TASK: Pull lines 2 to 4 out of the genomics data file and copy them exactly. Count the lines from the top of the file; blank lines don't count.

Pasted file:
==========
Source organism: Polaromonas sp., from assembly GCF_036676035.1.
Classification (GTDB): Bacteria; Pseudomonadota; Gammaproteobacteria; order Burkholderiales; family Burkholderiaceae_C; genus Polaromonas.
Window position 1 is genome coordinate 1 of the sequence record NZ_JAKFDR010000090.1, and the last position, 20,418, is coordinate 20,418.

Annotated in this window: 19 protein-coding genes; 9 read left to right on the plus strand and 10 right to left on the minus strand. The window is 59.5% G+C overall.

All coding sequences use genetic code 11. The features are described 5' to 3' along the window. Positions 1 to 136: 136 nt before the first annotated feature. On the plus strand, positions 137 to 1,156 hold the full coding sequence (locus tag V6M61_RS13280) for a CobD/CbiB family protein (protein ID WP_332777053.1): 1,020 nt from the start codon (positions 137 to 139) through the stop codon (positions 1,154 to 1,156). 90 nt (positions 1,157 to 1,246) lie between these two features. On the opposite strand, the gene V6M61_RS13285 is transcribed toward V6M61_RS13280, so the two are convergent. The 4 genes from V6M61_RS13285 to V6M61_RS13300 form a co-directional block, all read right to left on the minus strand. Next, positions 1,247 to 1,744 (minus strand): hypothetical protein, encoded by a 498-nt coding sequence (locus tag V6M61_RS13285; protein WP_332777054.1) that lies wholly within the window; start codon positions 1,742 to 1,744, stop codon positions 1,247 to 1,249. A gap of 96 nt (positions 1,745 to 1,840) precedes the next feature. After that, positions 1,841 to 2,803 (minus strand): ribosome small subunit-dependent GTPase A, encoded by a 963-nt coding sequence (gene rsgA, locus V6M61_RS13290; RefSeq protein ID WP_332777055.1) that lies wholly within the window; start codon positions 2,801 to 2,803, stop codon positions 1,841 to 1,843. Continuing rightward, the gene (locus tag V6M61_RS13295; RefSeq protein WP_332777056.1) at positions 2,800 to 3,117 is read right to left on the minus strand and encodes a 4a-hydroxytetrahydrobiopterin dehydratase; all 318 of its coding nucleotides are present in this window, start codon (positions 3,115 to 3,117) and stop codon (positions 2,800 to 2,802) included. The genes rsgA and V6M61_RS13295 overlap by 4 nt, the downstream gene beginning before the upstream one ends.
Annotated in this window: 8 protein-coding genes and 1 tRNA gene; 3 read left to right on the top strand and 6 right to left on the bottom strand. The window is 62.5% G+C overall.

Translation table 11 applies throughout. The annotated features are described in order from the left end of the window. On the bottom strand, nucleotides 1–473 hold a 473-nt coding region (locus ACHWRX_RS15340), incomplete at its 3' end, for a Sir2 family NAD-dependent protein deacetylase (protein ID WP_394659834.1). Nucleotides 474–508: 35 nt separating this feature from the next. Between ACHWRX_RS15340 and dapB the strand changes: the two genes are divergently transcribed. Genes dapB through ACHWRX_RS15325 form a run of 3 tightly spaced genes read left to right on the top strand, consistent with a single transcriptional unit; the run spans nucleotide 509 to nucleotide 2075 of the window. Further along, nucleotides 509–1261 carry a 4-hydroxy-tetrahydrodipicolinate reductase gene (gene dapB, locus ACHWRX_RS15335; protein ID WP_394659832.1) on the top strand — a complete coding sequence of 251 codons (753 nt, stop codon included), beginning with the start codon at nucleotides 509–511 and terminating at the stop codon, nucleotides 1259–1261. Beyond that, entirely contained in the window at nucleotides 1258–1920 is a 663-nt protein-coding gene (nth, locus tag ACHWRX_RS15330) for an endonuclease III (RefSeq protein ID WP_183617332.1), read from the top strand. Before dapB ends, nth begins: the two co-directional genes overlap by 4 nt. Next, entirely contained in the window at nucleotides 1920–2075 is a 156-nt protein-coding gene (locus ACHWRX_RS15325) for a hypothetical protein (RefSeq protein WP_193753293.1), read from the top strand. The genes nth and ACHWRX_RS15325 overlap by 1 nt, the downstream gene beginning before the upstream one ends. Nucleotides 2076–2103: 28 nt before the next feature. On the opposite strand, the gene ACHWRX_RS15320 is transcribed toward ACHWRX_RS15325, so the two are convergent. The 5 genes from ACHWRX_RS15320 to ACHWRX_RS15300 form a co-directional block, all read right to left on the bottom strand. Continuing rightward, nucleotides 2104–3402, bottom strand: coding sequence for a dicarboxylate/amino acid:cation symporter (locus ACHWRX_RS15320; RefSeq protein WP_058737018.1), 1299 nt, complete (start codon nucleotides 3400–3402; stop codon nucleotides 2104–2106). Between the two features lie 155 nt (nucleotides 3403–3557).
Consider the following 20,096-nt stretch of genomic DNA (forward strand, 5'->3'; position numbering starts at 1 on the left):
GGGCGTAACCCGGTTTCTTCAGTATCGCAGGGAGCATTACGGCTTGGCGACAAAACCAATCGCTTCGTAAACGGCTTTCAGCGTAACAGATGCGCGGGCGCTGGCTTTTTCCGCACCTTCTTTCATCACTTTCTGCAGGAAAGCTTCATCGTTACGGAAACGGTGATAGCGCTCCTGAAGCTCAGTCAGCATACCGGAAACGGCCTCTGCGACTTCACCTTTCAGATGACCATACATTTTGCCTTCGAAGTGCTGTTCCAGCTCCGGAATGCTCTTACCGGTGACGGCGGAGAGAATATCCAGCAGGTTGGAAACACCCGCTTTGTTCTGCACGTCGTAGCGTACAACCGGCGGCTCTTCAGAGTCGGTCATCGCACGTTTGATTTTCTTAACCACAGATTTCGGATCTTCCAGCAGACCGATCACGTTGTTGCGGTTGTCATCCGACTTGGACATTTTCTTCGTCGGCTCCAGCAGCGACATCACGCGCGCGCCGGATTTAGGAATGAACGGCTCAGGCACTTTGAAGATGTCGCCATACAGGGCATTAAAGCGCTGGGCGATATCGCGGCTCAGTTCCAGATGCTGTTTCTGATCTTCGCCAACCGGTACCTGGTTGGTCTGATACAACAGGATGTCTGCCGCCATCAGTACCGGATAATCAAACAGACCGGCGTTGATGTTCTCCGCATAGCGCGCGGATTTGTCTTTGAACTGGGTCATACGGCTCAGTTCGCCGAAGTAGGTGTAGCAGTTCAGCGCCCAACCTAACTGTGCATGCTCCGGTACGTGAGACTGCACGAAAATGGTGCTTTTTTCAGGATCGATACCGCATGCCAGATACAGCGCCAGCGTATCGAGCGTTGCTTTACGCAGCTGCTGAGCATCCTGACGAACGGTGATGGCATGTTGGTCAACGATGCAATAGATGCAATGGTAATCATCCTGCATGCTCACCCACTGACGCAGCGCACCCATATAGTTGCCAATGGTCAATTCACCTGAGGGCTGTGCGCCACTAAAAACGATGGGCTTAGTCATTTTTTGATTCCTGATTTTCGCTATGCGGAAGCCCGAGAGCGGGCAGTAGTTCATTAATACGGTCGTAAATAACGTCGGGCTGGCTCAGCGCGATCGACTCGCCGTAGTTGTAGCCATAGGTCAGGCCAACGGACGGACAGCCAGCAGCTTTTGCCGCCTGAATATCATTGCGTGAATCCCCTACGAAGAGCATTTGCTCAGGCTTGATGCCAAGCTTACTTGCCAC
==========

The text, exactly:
Classification (GTDB): Bacteria; Pseudomonadota; Gammaproteobacteria; order Burkholderiales; family Burkholderiaceae_C; genus Polaromonas.
Window position 1 is genome coordinate 1 of the sequence record NZ_JAKFDR010000090.1, and the last position, 20,418, is coordinate 20,418.

Annotated in this window: 19 protein-coding genes; 9 read left to right on the plus strand and 10 right to left on the minus strand. The window is 59.5% G+C overall.